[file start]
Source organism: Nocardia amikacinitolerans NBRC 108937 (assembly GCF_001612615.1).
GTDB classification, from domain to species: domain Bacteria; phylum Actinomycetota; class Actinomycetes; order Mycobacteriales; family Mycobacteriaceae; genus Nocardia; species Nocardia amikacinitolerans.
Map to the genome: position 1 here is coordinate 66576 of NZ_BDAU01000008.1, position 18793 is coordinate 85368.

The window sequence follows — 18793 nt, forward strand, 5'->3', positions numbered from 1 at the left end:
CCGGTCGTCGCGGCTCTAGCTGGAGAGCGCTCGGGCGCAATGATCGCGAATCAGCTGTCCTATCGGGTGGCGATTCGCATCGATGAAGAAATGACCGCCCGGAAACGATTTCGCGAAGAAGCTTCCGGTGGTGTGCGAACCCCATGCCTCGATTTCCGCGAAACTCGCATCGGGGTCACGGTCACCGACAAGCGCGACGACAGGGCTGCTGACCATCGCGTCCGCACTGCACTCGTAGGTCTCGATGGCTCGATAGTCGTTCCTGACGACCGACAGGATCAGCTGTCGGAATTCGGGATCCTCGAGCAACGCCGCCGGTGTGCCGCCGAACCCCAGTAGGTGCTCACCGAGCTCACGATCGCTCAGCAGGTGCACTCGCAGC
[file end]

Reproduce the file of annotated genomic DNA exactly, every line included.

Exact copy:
Source organism: Nocardia amikacinitolerans NBRC 108937 (assembly GCF_001612615.1).
GTDB classification, from domain to species: domain Bacteria; phylum Actinomycetota; class Actinomycetes; order Mycobacteriales; family Mycobacteriaceae; genus Nocardia; species Nocardia amikacinitolerans.
Map to the genome: position 1 here is coordinate 66576 of NZ_BDAU01000008.1, position 18793 is coordinate 85368.

The window sequence follows — 18793 nt, forward strand, 5'->3', positions numbered from 1 at the left end:
CCGGTCGTCGCGGCTCTAGCTGGAGAGCGCTCGGGCGCAATGATCGCGAATCAGCTGTCCTATCGGGTGGCGATTCGCATCGATGAAGAAATGACCGCCCGGAAACGATTTCGCGAAGAAGCTTCCGGTGGTGTGCGAACCCCATGCCTCGATTTCCGCGAAACTCGCATCGGGGTCACGGTCACCGACAAGCGCGACGACAGGGCTGCTGACCATCGCGTCCGCACTGCACTCGTAGGTCTCGATGGCTCGATAGTCGTTCCTGACGACCGACAGGATCAGCTGTCGGAATTCGGGATCCTCGAGCAACGCCGCCGGTGTGCCGCCGAACCCCAGTAGGTGCTCACCGAGCTCACGATCGCTCAGCAGGTGCACTCGCAGC